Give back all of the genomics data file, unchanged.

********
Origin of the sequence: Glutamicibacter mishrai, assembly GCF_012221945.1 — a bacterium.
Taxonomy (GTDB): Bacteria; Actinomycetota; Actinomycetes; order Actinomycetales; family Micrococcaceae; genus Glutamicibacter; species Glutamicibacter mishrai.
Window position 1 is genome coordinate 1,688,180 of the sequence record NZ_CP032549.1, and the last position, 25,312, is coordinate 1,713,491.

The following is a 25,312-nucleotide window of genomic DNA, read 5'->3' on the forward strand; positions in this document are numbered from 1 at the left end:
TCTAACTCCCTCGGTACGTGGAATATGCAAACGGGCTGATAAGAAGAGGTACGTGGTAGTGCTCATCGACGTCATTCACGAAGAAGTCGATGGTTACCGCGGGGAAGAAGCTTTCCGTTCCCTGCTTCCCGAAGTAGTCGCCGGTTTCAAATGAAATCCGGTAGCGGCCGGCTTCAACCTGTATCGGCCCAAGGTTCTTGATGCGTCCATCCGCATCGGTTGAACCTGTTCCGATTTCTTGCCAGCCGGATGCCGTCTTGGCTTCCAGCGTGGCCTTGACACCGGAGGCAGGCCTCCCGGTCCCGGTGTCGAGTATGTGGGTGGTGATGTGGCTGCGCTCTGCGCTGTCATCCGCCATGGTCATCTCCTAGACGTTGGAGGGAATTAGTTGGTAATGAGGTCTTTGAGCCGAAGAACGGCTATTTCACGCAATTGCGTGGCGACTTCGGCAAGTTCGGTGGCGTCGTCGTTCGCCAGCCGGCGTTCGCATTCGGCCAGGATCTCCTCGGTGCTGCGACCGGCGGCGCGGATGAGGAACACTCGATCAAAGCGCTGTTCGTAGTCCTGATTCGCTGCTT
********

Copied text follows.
Origin of the sequence: Glutamicibacter mishrai, assembly GCF_012221945.1 — a bacterium.
Taxonomy (GTDB): Bacteria; Actinomycetota; Actinomycetes; order Actinomycetales; family Micrococcaceae; genus Glutamicibacter; species Glutamicibacter mishrai.
Window position 1 is genome coordinate 1,688,180 of the sequence record NZ_CP032549.1, and the last position, 25,312, is coordinate 1,713,491.

The following is a 25,312-nucleotide window of genomic DNA, read 5'->3' on the forward strand; positions in this document are numbered from 1 at the left end:
TCTAACTCCCTCGGTACGTGGAATATGCAAACGGGCTGATAAGAAGAGGTACGTGGTAGTGCTCATCGACGTCATTCACGAAGAAGTCGATGGTTACCGCGGGGAAGAAGCTTTCCGTTCCCTGCTTCCCGAAGTAGTCGCCGGTTTCAAATGAAATCCGGTAGCGGCCGGCTTCAACCTGTATCGGCCCAAGGTTCTTGATGCGTCCATCCGCATCGGTTGAACCTGTTCCGATTTCTTGCCAGCCGGATGCCGTCTTGGCTTCCAGCGTGGCCTTGACACCGGAGGCAGGCCTCCCGGTCCCGGTGTCGAGTATGTGGGTGGTGATGTGGCTGCGCTCTGCGCTGTCATCCGCCATGGTCATCTCCTAGACGTTGGAGGGAATTAGTTGGTAATGAGGTCTTTGAGCCGAAGAACGGCTATTTCACGCAATTGCGTGGCGACTTCGGCAAGTTCGGTGGCGTCGTCGTTCGCCAGCCGGCGTTCGCATTCGGCCAGGATCTCCTCGGTGCTGCGACCGGCGGCGCGGATGAGGAACACTCGATCAAAGCGCTGTTCGTAGTCCTGATTCGCTGCTT